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In The News:
Friday, April 24, 2020: President Donald Trump & members of the Coronavirus Task Force hold a news briefing from The White House.
While some crimes — including felony assault and rape — have declined, murder has increased, as did burglary and grand larceny auto, according to the department.
In the first quarter of 2020, from January through March, murders increased by just under 6 percent in comparison to 2019, with the NYPD reporting 92 murders up from 87 during the first quarter last year.
But over the last 28 days — during which the city has observed lockdowns and other pandemic safety measures — that number has spiked.
Murder has increased by 55 percent: 28 murders vs. 18 in the same period last year.
The unprecedented decision, which still must be approved by Defense Secretary Mark Esper, follows the resignation of acting Navy Secretary Thomas Modly, who criticized Crozier for how he handled a coronavirus outbreak on his ship.
Esper was briefed on the recommendations early Friday, but the Pentagon is still reviewing the decision, the official said.
Crozier’s reinstatement will likely be viewed favorably by Navy veterans and lawmakers, many of whom criticized Modly’s decision to relieve the captain in the middle of a crisis for what was viewed as a minor infraction.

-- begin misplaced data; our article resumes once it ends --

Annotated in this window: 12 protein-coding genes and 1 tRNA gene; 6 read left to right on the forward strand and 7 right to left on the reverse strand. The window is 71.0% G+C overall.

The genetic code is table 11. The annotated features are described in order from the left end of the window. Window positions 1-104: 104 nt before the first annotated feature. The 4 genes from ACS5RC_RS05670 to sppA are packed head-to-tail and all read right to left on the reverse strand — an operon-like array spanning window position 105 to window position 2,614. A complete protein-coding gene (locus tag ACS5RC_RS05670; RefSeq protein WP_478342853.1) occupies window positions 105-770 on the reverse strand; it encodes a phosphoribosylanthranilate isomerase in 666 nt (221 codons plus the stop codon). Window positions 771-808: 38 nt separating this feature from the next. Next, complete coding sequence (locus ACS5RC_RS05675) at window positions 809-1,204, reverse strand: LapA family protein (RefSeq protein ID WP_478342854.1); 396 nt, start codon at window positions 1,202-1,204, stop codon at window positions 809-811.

The guise of protecting the world from “misinformation” is fast becoming the easiest justification for censorship online right now.
Twitter has been one of those companies most accused of negatively impacting the public conversation and pushing for censorship.
The details are sparse so far but it appears that Dorsey plans to introduce a feature that comes in when Twitter finds a statement that a world leader makes and wants to challenge it.
In other words, Twitter feels brave enough to place some kind of editorialized interstitial between a world leader and the reader, that alters the way the reader perceives the tweet.
It’s worth mentioning that Facebook’s fact-check has several times in the last month alone, “debunked” something that turned out to actually be true – so Twitter, if it too decides to play this game, must be feeling pretty confident they’re going to get it right. Or, perhaps, they’re just happy to brazenly wield the power anyway.
On Tuesday, the Westport Police Department announced it had launched a pilot project in coordination with Canadian company Draganfly to send drones hovering around the city to make sure people in public spaces were maintaining six feet of social distance.
The drone is able to quickly measure whether people are six feet apart from each other, and Draganfly claims it can also measure heart rate, body temperature, and other vital signs, which suggests that a drone might be able to spot potential infections from above.
The community was not thrilled.
Out in the dark of night Wednesday, Coyne and friend Ryan Lawler set out on an inflatable boat with hopes they’d find creatures that would illuminate in glowing sea water, which for a week off Newport Beach’s coast has caused a buzz because of bioluminescence that creates neon blue waters.
“I was like, this can’t be happening,” said Coyne, a Torrance resident. “This is so magical. After the two dolphins were playing with us, a few more joined in.”
Hospitals in Southern California were prepared for an overwhelming influx of patients that never came.